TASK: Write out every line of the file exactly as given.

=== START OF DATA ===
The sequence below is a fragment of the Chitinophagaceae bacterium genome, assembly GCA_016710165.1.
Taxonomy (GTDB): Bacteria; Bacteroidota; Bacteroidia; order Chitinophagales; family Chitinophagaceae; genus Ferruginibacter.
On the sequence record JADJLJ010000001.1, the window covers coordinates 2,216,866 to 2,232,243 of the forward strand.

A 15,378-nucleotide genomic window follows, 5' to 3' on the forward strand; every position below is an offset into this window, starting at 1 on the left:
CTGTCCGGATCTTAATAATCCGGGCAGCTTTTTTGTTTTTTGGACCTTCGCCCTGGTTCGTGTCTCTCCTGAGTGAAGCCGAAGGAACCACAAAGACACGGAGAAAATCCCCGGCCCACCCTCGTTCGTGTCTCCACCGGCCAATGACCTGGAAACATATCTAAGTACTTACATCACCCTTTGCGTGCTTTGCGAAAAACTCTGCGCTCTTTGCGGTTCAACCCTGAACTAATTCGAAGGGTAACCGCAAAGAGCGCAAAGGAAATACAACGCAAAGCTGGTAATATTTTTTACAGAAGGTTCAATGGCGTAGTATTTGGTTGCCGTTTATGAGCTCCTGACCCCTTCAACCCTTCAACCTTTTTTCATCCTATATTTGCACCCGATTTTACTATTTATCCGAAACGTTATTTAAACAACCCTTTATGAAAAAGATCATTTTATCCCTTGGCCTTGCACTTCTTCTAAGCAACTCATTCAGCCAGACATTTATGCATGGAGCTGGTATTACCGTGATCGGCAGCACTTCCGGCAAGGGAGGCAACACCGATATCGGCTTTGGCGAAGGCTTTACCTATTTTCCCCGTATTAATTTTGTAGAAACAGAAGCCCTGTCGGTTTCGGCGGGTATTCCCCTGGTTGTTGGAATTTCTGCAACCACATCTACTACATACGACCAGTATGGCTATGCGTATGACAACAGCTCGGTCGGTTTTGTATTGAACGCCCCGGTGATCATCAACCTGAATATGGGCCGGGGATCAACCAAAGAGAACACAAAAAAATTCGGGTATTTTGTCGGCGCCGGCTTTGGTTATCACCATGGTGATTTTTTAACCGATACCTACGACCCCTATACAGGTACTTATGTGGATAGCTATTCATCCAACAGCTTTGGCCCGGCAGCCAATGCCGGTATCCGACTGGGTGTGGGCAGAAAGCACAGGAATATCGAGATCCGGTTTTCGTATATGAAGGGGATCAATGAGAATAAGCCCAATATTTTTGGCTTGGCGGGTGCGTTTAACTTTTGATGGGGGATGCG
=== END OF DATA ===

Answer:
The sequence below is a fragment of the Chitinophagaceae bacterium genome, assembly GCA_016710165.1.
Taxonomy (GTDB): Bacteria; Bacteroidota; Bacteroidia; order Chitinophagales; family Chitinophagaceae; genus Ferruginibacter.
On the sequence record JADJLJ010000001.1, the window covers coordinates 2,216,866 to 2,232,243 of the forward strand.

A 15,378-nucleotide genomic window follows, 5' to 3' on the forward strand; every position below is an offset into this window, starting at 1 on the left:
CTGTCCGGATCTTAATAATCCGGGCAGCTTTTTTGTTTTTTGGACCTTCGCCCTGGTTCGTGTCTCTCCTGAGTGAAGCCGAAGGAACCACAAAGACACGGAGAAAATCCCCGGCCCACCCTCGTTCGTGTCTCCACCGGCCAATGACCTGGAAACATATCTAAGTACTTACATCACCCTTTGCGTGCTTTGCGAAAAACTCTGCGCTCTTTGCGGTTCAACCCTGAACTAATTCGAAGGGTAACCGCAAAGAGCGCAAAGGAAATACAACGCAAAGCTGGTAATATTTTTTACAGAAGGTTCAATGGCGTAGTATTTGGTTGCCGTTTATGAGCTCCTGACCCCTTCAACCCTTCAACCTTTTTTCATCCTATATTTGCACCCGATTTTACTATTTATCCGAAACGTTATTTAAACAACCCTTTATGAAAAAGATCATTTTATCCCTTGGCCTTGCACTTCTTCTAAGCAACTCATTCAGCCAGACATTTATGCATGGAGCTGGTATTACCGTGATCGGCAGCACTTCCGGCAAGGGAGGCAACACCGATATCGGCTTTGGCGAAGGCTTTACCTATTTTCCCCGTATTAATTTTGTAGAAACAGAAGCCCTGTCGGTTTCGGCGGGTATTCCCCTGGTTGTTGGAATTTCTGCAACCACATCTACTACATACGACCAGTATGGCTATGCGTATGACAACAGCTCGGTCGGTTTTGTATTGAACGCCCCGGTGATCATCAACCTGAATATGGGCCGGGGATCAACCAAAGAGAACACAAAAAAATTCGGGTATTTTGTCGGCGCCGGCTTTGGTTATCACCATGGTGATTTTTTAACCGATACCTACGACCCCTATACAGGTACTTATGTGGATAGCTATTCATCCAACAGCTTTGGCCCGGCAGCCAATGCCGGTATCCGACTGGGTGTGGGCAGAAAGCACAGGAATATCGAGATCCGGTTTTCGTATATGAAGGGGATCAATGAGAATAAGCCCAATATTTTTGGCTTGGCGGGTGCGTTTAACTTTTGATGGGGGATGCG